"Success," he replies.
Victor then enlarges his answer, bringing his priorities into focus with an irrefutable logic. "Success is when they cancel the soap operas," he pronounces. Victor's concern for the purity of the world's water supply is matched only by his obsession with press coverage for his group, the People's Guard. And when it comes to the media, Victor is two parts savant and one part sycophant. He grants Lyons the exclusive rights to cover the story: The group has kidnapped an EPA official and demanded the publication of a Unabomberish "rambling tract regarding the evils of water pollution." But five weeks later, no newspaper has complied, so the group explodes a McVeigh-like bomb near the EPA building in Washington, killing 27 people and bringing the city to a halt. "Army troops are at every intersection," Victor's compatriot Kathy reports. "I heard the President left the city."
Victor's zealous political commitment and his cognizance of the media's importance combine to produce a power struggle between Victor and Jessica that defines the drama's morally ambiguous center. They play a game of mutual flattery, manipulation and psychological brinkmanship that raises a number of familiar but important questions about ethics, the media and the political process. Their conflict gives the play its title: A cat's-paw is a person used by others, a stooge or a pawn. The term derives from the fable of the cat who, after being convinced by a monkey that its paws resemble the master's hands, rakes the master's chestnuts from the fire. The cat burns its paws and the monkey savors the feast.
The cunning Victor has chosen Jessica as his cat's-paw for several reasons. A fan of long standing, and therefore caught up in her manufactured image, he admires her bravado. As he plans the group's next violent action, Victor acknowledges and encourages media complicity, raising the stakes for Jessica by factoring her presence into the event beforehand: "In the background, a car veers out of normal traffic . . . it just happens to be in view of your camera. . . . And Jessica Lyons goes into her standup. . . . Impromptu."
The second reason is that he knows Jessica's career is stalled. Late in a first act of mutual wheeling and dealing, Victor cannily appeals to Jessica's ambition. If she worked with him, he predicts, she would rise from third-rate weekend anchor to claim top billing. Jessica repeatedly attempts to turn the tables on Victor, trying to influence Kathy--the next suicide bomber--and challenging Victor's self-interested orchestration of media coverage. Yet Jessica also seeks to capitalize on her unprecedented access to newsworthy subjects, which offers a complex perspective on the interdependency of politics and media, and the questionable ethics on all sides.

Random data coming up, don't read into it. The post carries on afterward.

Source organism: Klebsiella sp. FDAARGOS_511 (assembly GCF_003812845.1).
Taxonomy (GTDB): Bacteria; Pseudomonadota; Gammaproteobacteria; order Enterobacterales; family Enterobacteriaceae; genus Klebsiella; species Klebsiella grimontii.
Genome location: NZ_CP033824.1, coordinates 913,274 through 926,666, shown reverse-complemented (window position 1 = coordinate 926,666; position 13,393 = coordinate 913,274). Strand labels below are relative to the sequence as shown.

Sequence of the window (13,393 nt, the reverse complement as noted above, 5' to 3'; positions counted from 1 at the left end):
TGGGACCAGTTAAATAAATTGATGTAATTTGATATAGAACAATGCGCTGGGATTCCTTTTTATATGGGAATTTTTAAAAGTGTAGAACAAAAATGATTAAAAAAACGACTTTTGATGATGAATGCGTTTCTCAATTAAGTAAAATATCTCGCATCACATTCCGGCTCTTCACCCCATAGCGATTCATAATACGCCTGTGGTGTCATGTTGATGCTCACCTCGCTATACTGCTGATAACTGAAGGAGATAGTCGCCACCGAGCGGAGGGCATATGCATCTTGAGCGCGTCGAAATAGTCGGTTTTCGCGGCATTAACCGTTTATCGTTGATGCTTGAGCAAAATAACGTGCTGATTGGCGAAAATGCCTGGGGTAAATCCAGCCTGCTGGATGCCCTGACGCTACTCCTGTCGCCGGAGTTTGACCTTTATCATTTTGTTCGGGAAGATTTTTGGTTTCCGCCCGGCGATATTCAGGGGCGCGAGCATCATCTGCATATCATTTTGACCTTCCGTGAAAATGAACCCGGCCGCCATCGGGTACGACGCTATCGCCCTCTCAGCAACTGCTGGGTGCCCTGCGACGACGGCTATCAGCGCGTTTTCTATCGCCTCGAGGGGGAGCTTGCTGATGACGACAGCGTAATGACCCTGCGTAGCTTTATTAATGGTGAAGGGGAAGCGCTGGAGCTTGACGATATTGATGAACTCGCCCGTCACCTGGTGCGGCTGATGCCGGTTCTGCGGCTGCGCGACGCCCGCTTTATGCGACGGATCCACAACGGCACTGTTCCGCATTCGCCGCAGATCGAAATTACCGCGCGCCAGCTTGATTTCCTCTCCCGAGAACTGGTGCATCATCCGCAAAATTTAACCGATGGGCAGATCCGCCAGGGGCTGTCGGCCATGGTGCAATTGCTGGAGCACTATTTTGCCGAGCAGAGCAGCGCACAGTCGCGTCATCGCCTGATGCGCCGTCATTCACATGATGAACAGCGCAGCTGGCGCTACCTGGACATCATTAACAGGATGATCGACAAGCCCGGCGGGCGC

Frellick's direction draws out those ethical contradictions and his casting complicates audience expectations. Mark Filiaci (Victor) is as stereotypically imperious as John Allore (remarkably deft as the kidnapped Darling) is hapless. The latter skillfully provides much-needed comic relief. Yet neither character is what he seems to be. As Victor's partner in crime, Hope Hynes (Kathy) exudes vulnerability and integrity, qualities that contrast with Jeri Lynn Schulke's Jessica. Although fearful and nervous, the seasoned anchor still manages to reassess the volatile situation and to hold her own with the terrorists.
Frellick's staging of Cat's-Paw offers a lesson in historiography. What appear to be blatant references to domestic terrorism in the 1990s are instead evidence of Mastrosimone's prescience. The play predates both the Unabomber's 1996 apprehension (though not his lethal bombs, which he began deploying in 1978) and the 1995 Oklahoma City Bombing. Details in the drama eerily predict them both, from the 35,000-word anti-industrial tract that Theodore Kaczynski wanted the Washington Post and The New York Times to publish, to the fertilizer bomb Timothy McVeigh parked outside the Murrah Federal Building.